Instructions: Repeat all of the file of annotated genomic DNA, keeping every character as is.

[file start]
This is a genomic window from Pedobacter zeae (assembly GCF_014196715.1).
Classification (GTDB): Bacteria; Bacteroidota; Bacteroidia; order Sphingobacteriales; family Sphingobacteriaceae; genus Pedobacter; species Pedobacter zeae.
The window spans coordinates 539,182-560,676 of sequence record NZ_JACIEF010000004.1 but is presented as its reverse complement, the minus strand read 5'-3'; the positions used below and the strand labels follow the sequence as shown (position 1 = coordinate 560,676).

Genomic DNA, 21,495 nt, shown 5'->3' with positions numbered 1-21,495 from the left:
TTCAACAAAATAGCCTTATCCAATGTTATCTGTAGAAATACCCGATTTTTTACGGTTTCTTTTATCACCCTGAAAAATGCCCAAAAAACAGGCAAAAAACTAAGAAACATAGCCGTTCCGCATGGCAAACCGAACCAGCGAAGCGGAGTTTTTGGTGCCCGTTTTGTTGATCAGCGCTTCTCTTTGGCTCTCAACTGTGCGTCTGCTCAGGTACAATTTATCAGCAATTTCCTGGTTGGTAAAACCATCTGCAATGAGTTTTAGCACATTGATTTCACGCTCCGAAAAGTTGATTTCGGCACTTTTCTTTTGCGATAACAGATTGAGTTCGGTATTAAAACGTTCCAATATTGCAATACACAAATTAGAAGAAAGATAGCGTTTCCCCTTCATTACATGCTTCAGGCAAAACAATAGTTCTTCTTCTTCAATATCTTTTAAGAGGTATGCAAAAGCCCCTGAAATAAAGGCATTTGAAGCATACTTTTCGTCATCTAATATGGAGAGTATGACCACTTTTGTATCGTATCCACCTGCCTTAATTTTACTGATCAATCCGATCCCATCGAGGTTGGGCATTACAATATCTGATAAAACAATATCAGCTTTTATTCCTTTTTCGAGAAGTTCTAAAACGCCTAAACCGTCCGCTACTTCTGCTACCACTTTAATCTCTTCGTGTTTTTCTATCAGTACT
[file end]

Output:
This is a genomic window from Pedobacter zeae (assembly GCF_014196715.1).
Classification (GTDB): Bacteria; Bacteroidota; Bacteroidia; order Sphingobacteriales; family Sphingobacteriaceae; genus Pedobacter; species Pedobacter zeae.
The window spans coordinates 539,182-560,676 of sequence record NZ_JACIEF010000004.1 but is presented as its reverse complement, the minus strand read 5'-3'; the positions used below and the strand labels follow the sequence as shown (position 1 = coordinate 560,676).

Genomic DNA, 21,495 nt, shown 5'->3' with positions numbered 1-21,495 from the left:
TTCAACAAAATAGCCTTATCCAATGTTATCTGTAGAAATACCCGATTTTTTACGGTTTCTTTTATCACCCTGAAAAATGCCCAAAAAACAGGCAAAAAACTAAGAAACATAGCCGTTCCGCATGGCAAACCGAACCAGCGAAGCGGAGTTTTTGGTGCCCGTTTTGTTGATCAGCGCTTCTCTTTGGCTCTCAACTGTGCGTCTGCTCAGGTACAATTTATCAGCAATTTCCTGGTTGGTAAAACCATCTGCAATGAGTTTTAGCACATTGATTTCACGCTCCGAAAAGTTGATTTCGGCACTTTTCTTTTGCGATAACAGATTGAGTTCGGTATTAAAACGTTCCAATATTGCAATACACAAATTAGAAGAAAGATAGCGTTTCCCCTTCATTACATGCTTCAGGCAAAACAATAGTTCTTCTTCTTCAATATCTTTTAAGAGGTATGCAAAAGCCCCTGAAATAAAGGCATTTGAAGCATACTTTTCGTCATCTAATATGGAGAGTATGACCACTTTTGTATCGTATCCACCTGCCTTAATTTTACTGATCAATCCGATCCCATCGAGGTTGGGCATTACAATATCTGATAAAACAATATCAGCTTTTATTCCTTTTTCGAGAAGTTCTAAAACGCCTAAACCGTCCGCTACTTCTGCTACCACTTTAATCTCTTCGTGTTTTTCTATCAGTACT